Welcome from the Chief Knowledge Officer

With this second issue of the NASA Knowledge Journal, I believe we have successfully secured yet another medium to promote knowledge sharing through which we can convey the passion, joy, labor, anxiety, and lessons of working together on and with knowledge services at NASA. If talented and dedicated people have an opportunity to impart with one another their experiences, only great things will happen.

Challenges, of course, always remain. It seems, though, there is one overarching challenge NASA now faces: how do we continue to share knowledge in an environment that seems to be moving even faster, affording less and less time to talk about what we are learning?

This publication provides a format for sharing knowledge that is accessible, timely, open, and engaging. The stories that appeared in the first issue this past winter offered simple yet powerful advice, insights, humor, and narratives, all of which underscored what makes sharing knowledge so forceful while making NASA projects so meaningful. Within the new pages of this Spring 2016 issue, we continue to discover new ways to make it a little easier for practitioners to continue the greater story.

Most often, a greater story is made up of smaller ones, though not lesser ones, but ones that reflect only parts of a greater whole. In this journal’s second issue, we can learn from a team about the daunting task of applying a formal effort to abstract and largely conceptual knowledge assets, with the goal of identifying and prioritizing the most critical of what we have captured. Another story tackles the conceptual in order to solidify imperatives to move our projects forward.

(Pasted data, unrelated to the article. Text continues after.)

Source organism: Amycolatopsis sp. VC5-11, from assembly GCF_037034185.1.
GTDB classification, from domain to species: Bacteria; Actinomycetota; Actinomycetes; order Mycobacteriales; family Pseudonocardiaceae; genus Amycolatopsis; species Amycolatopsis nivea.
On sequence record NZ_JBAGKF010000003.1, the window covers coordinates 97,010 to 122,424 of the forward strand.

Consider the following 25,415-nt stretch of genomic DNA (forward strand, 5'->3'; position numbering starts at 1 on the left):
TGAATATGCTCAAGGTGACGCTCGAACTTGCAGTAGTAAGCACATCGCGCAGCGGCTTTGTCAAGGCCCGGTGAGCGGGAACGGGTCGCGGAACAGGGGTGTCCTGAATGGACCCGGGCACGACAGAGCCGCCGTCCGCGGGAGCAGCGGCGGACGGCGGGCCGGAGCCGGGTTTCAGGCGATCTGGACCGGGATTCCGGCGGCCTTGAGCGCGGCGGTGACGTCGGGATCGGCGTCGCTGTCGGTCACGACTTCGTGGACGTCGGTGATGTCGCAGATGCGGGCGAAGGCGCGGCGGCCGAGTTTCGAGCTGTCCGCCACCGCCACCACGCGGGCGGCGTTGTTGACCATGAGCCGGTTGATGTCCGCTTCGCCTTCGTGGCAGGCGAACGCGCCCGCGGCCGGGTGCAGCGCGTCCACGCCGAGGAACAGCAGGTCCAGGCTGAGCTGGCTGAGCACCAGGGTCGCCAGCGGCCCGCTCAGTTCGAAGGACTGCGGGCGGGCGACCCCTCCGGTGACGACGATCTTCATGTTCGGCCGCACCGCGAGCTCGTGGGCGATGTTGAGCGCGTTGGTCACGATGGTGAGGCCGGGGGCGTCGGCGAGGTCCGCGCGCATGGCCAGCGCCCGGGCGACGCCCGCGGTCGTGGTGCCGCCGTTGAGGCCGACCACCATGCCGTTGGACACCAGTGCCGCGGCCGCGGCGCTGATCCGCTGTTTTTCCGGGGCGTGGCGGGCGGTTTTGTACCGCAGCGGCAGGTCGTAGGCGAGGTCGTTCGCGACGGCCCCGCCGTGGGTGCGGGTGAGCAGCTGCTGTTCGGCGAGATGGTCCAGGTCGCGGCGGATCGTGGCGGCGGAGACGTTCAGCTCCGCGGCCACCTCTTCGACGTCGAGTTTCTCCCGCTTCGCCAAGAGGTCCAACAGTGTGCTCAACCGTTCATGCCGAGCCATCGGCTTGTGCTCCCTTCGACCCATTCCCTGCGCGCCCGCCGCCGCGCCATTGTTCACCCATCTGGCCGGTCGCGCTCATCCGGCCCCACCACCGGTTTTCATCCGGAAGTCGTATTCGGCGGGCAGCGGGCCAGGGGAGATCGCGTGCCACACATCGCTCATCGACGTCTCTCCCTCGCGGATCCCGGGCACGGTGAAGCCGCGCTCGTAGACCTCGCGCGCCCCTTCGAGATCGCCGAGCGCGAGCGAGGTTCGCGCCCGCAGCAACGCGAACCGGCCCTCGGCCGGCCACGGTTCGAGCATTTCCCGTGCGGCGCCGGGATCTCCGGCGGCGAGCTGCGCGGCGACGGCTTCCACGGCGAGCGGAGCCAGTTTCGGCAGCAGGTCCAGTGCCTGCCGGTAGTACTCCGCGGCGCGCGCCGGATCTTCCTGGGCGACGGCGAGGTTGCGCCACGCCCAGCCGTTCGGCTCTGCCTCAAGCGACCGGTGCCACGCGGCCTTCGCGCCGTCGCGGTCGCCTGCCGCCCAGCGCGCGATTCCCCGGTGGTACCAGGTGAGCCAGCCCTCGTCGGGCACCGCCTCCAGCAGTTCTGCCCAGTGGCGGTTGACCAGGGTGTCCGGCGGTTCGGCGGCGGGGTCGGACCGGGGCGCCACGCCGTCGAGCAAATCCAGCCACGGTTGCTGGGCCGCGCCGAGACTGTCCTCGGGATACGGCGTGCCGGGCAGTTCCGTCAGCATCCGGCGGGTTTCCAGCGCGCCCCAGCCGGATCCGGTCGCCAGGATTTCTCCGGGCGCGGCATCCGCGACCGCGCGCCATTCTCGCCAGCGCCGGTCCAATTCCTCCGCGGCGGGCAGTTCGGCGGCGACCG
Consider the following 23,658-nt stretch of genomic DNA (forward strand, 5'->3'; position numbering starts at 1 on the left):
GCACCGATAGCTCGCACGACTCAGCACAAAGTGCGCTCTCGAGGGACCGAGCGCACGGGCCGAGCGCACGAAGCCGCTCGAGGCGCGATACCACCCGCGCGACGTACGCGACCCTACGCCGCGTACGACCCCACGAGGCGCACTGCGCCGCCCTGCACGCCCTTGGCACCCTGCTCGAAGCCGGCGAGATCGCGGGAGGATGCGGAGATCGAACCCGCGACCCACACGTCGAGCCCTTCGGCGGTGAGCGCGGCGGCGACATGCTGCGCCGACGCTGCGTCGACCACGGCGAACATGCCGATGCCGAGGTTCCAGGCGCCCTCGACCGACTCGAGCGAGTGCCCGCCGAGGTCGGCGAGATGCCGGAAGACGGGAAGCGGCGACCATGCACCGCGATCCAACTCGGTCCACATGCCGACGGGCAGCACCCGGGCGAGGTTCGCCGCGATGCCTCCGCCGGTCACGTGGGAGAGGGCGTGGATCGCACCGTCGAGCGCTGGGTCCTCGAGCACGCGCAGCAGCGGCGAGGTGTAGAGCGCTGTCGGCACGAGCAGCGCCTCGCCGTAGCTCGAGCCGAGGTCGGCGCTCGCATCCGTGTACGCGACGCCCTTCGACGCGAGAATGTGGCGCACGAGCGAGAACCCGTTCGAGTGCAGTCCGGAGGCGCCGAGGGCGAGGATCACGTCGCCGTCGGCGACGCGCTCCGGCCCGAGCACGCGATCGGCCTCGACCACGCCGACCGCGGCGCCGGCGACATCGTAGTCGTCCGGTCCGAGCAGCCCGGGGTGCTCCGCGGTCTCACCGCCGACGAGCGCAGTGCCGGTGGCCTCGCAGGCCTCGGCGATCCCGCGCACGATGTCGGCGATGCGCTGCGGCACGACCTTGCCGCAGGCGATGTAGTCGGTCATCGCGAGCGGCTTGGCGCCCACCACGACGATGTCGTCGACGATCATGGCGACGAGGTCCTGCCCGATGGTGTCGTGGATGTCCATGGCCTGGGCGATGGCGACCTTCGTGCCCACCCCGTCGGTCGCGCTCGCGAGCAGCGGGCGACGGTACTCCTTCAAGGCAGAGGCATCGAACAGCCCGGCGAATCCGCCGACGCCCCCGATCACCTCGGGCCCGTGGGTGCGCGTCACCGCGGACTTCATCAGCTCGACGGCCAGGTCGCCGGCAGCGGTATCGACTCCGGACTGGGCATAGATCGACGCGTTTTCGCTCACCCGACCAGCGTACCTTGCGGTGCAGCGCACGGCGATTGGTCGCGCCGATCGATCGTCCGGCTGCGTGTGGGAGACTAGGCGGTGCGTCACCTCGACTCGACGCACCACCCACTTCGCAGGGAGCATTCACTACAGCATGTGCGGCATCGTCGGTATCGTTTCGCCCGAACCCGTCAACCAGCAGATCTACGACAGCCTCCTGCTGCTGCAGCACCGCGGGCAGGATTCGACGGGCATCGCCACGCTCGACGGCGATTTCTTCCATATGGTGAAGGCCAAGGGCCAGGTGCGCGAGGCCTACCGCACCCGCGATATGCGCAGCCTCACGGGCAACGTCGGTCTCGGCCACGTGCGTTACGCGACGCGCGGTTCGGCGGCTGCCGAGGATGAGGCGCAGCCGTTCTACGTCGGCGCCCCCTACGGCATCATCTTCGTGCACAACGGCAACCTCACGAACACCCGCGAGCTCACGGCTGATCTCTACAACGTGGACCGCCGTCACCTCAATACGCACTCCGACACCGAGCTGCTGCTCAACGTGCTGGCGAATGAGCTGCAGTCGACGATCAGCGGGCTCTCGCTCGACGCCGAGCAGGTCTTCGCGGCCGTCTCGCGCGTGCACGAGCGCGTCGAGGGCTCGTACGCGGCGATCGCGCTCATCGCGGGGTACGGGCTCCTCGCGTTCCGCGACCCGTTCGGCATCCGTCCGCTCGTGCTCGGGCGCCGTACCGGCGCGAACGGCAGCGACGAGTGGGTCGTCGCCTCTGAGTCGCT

As NASA is at its core a project-driven organization, it makes sense that the majority of the stories in this issue exemplify knowledge practices: those distilling lessons learned from taking on new projects, those conveying several best practices on projects that have proven their value, and those transferring knowledge through the adoption and alteration of successfully knowledge-sharing projects from other centers. Within these pages, we introduce new tools and focus in on mature activities.

These stories—which are essentially about knowledge processes as much as they are about best practices or lessons learned—demonstrate a rich and varied flora of behaviors within a growing learning environment. Each story acts like an indicator for a healthy knowledge culture. We share stated goals, tolerate mistake making, remember lessons learned, and celebrate the contributions of a variety of activities, opinions, and outcomes.

I hope you find what is captured here as useful and inspiring. For more information on how to receive paper or electronic copies of this and the first issue, please visit km.nasa.gov.

Warmly,

Ed Hoffman

NASA Chief Knowledge Officer

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